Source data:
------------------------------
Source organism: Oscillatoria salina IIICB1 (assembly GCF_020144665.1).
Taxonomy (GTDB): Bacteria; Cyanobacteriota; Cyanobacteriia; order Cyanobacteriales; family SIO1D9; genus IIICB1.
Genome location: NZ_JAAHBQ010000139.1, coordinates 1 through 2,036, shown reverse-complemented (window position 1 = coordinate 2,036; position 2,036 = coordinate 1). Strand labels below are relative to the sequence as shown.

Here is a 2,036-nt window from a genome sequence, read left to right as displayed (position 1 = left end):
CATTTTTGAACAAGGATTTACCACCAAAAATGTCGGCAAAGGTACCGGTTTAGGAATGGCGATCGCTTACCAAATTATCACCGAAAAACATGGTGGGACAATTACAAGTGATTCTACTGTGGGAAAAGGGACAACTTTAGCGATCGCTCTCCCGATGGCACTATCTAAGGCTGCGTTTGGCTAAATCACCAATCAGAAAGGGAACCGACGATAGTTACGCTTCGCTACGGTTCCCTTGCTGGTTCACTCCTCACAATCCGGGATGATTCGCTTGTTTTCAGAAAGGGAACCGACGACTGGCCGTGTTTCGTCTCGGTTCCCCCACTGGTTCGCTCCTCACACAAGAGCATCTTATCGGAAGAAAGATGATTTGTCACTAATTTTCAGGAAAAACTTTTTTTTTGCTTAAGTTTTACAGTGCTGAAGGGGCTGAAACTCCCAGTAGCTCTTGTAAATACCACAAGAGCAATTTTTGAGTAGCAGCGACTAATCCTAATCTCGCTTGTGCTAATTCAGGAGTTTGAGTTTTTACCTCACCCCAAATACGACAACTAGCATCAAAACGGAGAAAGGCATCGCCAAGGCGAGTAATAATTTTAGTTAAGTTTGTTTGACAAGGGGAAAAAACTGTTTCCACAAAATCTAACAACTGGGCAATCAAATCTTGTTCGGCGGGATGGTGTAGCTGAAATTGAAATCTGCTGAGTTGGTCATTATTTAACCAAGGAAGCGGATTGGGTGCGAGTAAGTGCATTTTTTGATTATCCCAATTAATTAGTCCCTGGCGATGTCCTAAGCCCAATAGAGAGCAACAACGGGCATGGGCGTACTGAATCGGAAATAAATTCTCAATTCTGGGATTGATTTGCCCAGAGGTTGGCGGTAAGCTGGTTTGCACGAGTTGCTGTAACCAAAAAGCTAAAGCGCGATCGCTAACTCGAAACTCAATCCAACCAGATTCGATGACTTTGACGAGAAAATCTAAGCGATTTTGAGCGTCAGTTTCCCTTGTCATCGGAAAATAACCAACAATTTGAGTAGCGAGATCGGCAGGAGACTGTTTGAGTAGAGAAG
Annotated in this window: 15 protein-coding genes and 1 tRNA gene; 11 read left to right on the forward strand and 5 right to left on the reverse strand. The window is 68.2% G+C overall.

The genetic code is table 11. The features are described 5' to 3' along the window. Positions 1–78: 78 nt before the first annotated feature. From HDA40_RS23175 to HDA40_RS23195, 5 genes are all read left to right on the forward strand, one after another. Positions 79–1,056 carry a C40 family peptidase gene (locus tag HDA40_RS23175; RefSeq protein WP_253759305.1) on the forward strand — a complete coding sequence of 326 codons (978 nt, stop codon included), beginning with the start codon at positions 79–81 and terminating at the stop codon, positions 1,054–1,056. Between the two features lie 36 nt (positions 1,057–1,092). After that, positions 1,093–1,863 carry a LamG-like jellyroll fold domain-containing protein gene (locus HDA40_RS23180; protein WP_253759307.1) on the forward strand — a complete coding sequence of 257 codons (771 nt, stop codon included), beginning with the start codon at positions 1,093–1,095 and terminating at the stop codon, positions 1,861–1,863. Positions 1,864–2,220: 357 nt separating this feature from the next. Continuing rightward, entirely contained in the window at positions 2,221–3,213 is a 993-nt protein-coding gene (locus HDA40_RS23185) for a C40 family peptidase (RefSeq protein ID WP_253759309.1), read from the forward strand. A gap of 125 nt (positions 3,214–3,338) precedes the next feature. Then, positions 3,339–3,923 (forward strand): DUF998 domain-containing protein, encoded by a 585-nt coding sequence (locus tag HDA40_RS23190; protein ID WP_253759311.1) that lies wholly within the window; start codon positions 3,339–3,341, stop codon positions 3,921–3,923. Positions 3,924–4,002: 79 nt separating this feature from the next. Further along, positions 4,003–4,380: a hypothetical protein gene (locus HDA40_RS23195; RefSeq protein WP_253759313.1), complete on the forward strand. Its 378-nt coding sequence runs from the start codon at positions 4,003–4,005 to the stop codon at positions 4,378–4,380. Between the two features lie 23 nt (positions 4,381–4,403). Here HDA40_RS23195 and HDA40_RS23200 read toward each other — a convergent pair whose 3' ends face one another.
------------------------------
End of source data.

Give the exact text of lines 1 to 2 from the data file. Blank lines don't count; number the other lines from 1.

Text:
Source organism: Oscillatoria salina IIICB1 (assembly GCF_020144665.1).
Taxonomy (GTDB): Bacteria; Cyanobacteriota; Cyanobacteriia; order Cyanobacteriales; family SIO1D9; genus IIICB1.